Please note that I offer this only as constructive criticism, and not to attack the author's expertise. Lord knows I've made plenty of mistakes trying to teach others. I am just trying to offer some clarification on an issue I have a little experience with.

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Location: Alaska
Joined: 10/19/2004
Posts: 1
From the Author

I'd like to thank you for your comments and suggestions, it is appreciated.

The intention of the story was to provide basic information to the readership concerning hunting with handguns and any specific information was intentially omitted. For the sake of simplicity, when mentioning shooting a bear with a .357 or larger caliber, the explaination was in a self-defense mode. Anyone who tries to shoot a bear with a handgun (no matter if it is a .500 S&W) at 100 yards is foolish and it was not implied that one should attempt this.

I live in the wilds of Alaska and true to form, I have shot two Alaskan brown bears with the Smith & Wesson .500. Each time the bears were within 30 yards and I had ample back-up in the event something went wrong. I apologize that I gave the impression for a beginner to go out and hunt dangerous game without specific training, back-up and suitable caliber.

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Location: Southeast Washington State
Joined: 09/28/2004
Posts: 117
Beginner's Guide to Big Game Handgun Hunting (Feature)

No worries, just trying to help out.

I am duly impressed with your success hunting brown bear with a handgun. I would not be able to do such a thing, as the 500 is too much gun for me, and I'd feel reckless using anything less.

I understand how tough it is to try and write an article within the limits that space and time allow. I only write now on stuff I can go over in a classroom so as to provide further explanation and tailor the information to interested individuals, except for forums such as this that allow some dialogue, feedback, and elaboration after the fact.

Like I said earlier, normally I don't try and pick apart someone else's work too much, but since I was asked, I offered my opinions. Hopefully I do not offend, and my contribution adds to the overall idea. Please feel free to criticize anything I post any time. The more knowledge is shared, the better off we all are.

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Location: Sunny San Diego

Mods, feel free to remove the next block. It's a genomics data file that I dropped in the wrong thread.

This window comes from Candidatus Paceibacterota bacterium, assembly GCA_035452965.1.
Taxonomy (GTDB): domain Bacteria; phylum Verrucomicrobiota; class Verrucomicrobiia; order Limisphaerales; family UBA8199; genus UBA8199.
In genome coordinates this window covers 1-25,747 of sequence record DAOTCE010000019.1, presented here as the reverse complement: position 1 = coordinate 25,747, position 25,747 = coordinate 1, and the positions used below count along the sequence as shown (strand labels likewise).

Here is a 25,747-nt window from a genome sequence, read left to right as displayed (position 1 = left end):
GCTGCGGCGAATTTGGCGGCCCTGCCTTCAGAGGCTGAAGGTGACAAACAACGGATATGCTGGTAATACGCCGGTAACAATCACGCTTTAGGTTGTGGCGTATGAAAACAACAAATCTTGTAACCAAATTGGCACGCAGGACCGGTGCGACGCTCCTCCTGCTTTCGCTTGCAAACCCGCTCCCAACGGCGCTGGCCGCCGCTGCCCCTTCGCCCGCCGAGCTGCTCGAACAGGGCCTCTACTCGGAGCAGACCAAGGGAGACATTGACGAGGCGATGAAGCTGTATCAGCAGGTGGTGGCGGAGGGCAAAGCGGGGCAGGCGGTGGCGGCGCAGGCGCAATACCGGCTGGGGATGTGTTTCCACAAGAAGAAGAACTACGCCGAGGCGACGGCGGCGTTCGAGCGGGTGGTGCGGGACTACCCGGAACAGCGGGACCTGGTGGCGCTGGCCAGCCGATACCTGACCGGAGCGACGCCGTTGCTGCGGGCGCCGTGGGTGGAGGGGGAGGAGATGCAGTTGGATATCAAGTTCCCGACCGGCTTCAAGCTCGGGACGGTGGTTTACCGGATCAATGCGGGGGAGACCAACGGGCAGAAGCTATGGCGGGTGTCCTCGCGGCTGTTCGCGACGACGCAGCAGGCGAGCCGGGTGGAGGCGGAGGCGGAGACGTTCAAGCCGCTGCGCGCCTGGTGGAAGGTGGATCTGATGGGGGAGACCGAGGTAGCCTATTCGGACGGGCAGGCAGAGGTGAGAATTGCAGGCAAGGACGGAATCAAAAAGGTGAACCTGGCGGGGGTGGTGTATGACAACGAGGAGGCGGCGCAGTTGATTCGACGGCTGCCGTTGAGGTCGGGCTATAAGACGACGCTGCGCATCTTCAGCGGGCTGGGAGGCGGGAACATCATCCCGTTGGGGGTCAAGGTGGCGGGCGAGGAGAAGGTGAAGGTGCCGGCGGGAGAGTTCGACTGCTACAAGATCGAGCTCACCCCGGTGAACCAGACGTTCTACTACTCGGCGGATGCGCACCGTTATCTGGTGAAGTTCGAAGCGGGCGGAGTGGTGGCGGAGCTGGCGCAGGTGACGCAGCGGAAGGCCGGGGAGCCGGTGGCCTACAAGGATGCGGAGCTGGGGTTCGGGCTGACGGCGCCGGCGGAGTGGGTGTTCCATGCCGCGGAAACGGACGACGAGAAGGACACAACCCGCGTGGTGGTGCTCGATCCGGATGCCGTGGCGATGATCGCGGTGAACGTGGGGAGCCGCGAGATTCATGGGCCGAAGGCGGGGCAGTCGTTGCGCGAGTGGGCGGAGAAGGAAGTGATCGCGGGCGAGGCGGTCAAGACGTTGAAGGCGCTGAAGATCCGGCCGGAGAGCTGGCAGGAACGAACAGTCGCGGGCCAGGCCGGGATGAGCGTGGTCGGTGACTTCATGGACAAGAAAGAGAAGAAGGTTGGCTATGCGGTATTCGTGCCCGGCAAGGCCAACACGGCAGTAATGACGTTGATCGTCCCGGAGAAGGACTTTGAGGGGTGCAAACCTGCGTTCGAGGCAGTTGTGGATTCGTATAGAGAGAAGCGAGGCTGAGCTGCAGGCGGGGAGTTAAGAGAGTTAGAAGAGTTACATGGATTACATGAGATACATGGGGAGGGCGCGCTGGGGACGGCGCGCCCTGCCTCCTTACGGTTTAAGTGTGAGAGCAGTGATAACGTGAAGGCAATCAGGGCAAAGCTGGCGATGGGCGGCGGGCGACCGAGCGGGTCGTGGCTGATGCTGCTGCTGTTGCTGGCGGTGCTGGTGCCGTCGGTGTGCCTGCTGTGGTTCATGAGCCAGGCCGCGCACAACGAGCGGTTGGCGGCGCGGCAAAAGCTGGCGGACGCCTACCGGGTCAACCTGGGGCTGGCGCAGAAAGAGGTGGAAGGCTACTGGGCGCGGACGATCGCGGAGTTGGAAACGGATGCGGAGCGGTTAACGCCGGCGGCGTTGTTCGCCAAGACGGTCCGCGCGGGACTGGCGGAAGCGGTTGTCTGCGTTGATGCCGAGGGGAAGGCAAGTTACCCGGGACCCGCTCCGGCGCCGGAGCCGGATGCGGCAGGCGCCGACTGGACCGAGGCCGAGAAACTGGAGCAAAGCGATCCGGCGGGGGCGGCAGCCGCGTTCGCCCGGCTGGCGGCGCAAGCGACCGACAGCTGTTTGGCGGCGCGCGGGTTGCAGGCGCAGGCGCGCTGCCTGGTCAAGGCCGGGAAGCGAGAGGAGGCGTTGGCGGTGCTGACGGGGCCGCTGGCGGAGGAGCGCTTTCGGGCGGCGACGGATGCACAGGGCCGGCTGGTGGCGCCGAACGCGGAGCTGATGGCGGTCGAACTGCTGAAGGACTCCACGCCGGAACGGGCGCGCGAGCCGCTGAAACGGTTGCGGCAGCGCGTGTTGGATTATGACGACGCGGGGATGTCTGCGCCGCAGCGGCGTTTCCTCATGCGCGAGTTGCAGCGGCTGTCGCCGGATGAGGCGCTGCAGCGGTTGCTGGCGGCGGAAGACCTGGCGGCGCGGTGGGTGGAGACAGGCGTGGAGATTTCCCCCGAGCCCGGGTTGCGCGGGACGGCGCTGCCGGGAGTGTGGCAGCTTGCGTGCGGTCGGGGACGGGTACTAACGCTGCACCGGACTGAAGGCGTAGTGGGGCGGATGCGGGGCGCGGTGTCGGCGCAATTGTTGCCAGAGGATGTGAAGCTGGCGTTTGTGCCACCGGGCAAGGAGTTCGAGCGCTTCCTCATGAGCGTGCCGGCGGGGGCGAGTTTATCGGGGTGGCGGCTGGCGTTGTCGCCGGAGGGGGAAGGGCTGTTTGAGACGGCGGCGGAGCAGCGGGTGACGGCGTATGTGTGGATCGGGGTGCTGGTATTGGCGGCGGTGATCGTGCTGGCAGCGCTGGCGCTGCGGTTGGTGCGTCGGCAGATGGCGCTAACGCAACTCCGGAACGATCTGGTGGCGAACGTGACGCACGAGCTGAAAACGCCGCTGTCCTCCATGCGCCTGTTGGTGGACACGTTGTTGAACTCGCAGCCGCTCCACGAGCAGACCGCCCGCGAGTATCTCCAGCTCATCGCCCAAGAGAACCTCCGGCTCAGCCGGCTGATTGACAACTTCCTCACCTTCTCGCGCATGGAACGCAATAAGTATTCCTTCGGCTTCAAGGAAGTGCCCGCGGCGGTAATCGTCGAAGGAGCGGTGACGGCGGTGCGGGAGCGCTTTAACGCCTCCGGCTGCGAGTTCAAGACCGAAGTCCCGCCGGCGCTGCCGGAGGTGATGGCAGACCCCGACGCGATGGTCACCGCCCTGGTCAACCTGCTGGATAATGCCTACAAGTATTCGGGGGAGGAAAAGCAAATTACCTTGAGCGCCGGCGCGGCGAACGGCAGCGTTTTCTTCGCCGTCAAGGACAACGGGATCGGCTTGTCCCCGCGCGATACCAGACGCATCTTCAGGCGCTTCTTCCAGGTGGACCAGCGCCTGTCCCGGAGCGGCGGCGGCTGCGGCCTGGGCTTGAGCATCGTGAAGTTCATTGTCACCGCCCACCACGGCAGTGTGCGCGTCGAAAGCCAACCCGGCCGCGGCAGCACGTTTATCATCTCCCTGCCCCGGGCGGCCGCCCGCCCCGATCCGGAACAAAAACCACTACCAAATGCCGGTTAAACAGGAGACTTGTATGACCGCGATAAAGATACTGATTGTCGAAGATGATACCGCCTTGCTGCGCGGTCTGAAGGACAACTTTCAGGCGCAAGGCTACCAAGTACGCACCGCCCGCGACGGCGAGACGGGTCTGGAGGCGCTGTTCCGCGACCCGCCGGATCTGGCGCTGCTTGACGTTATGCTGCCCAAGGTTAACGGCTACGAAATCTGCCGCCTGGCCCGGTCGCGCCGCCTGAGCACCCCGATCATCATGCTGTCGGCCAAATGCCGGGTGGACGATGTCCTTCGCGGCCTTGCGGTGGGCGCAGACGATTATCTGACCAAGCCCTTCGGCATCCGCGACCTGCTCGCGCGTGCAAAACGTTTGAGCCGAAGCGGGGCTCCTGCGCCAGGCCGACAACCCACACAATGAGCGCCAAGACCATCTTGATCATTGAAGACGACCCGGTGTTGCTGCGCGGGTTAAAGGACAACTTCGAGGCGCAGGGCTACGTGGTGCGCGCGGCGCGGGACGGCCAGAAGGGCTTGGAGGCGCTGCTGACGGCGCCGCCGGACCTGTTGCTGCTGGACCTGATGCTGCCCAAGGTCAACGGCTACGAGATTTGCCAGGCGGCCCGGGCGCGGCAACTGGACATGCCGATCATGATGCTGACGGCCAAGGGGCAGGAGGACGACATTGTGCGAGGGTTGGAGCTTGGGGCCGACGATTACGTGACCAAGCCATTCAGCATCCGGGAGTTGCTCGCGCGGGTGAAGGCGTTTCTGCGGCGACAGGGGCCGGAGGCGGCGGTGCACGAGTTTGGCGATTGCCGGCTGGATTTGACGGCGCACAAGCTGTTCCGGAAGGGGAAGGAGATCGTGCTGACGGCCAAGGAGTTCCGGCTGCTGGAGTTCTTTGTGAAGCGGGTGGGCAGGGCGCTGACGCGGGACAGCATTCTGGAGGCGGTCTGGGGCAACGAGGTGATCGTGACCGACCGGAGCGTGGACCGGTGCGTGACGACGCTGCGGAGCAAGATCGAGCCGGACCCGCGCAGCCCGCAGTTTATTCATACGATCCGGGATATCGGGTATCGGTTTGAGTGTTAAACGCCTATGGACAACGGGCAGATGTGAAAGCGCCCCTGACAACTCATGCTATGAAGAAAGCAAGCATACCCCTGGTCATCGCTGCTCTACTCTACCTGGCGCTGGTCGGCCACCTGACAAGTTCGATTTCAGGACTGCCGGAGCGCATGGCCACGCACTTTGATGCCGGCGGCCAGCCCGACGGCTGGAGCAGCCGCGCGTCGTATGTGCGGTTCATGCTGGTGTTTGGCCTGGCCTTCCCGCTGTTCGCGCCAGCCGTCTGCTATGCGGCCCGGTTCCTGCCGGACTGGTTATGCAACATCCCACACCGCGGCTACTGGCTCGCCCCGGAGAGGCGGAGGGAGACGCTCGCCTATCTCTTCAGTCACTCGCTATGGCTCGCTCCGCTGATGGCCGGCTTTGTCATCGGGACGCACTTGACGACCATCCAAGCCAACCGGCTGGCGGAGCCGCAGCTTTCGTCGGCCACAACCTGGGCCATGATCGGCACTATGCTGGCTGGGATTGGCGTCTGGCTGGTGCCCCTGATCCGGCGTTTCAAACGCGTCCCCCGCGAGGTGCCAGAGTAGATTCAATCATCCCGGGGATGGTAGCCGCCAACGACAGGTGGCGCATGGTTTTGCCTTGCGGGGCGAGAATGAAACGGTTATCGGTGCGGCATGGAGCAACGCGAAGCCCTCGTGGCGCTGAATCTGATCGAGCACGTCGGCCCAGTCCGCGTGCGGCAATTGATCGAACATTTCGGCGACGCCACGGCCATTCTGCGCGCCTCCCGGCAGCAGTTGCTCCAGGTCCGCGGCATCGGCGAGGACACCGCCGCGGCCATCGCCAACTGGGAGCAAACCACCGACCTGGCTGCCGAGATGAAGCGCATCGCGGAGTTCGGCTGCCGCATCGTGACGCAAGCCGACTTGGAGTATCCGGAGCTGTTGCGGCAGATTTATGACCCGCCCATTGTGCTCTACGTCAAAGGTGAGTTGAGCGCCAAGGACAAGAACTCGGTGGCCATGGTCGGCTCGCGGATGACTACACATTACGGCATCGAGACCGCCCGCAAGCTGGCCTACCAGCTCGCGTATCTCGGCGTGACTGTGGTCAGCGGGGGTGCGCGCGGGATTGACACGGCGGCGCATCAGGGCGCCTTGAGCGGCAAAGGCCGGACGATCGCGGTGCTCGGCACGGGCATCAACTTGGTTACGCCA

Joined: 09/02/2003
Posts: 165
Beginner's Guide to Big Game Handgun Hunting (Feature)

Good post.

The author did not discuss safety's on revolvers, in that paragraph he used the term "Gun" and "HandGun" I am called to mind a Desert Eagle .44 or .50 - Which does have a safety, and as we all know, could also still have a round chambered when the mag is removed.

Also, I second the Red Dot sight... I've got one on my .22 and it allows quick enough reaction time to pop a hopping rabbit. I only wish I had one for my .44!!!

Jesse

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Location: VA
Joined: 11/23/2004
Posts: 1
Beginner's Guide to Big Game Handgun Hunting (Feature)

Others have covered the inconsistencies pretty well except for what seems like a reference to Freedom Arms guns as "dual-action" revolver. What ever that is, it isn't a common term when refering to double action revolvers. It also does not describe a Freedom Arms - they are single action revolvers.

Quote:
This Freedom, Wyoming manufacturer makes a top-notch weapon and is widely known for it's fine craftsmanship. This dual-action revolver spews it's deadly force with a staggering 1900 ft/lb. out of it's muzzle.

In general, I also think there are too many references to "weapons". The term gun or firearm is much more appropriate for a hunting article, IMHO.

Granted the article is about big game hunting, and I accept the author's explanation about the 357 Mag statement & bears. If that's so, then leave out the part about handguns for self defense against bears especially since it's under the heading of, "Hunting for the big boys".

Lastly, Beginners to handgun hunting shouldn't start by hunting big game. They should start by hunting small game or varmints with an accurate and light recoiling firearm until they master the techniques of field shooting with a handgun.

Congratulations on your bears too. Nicely done.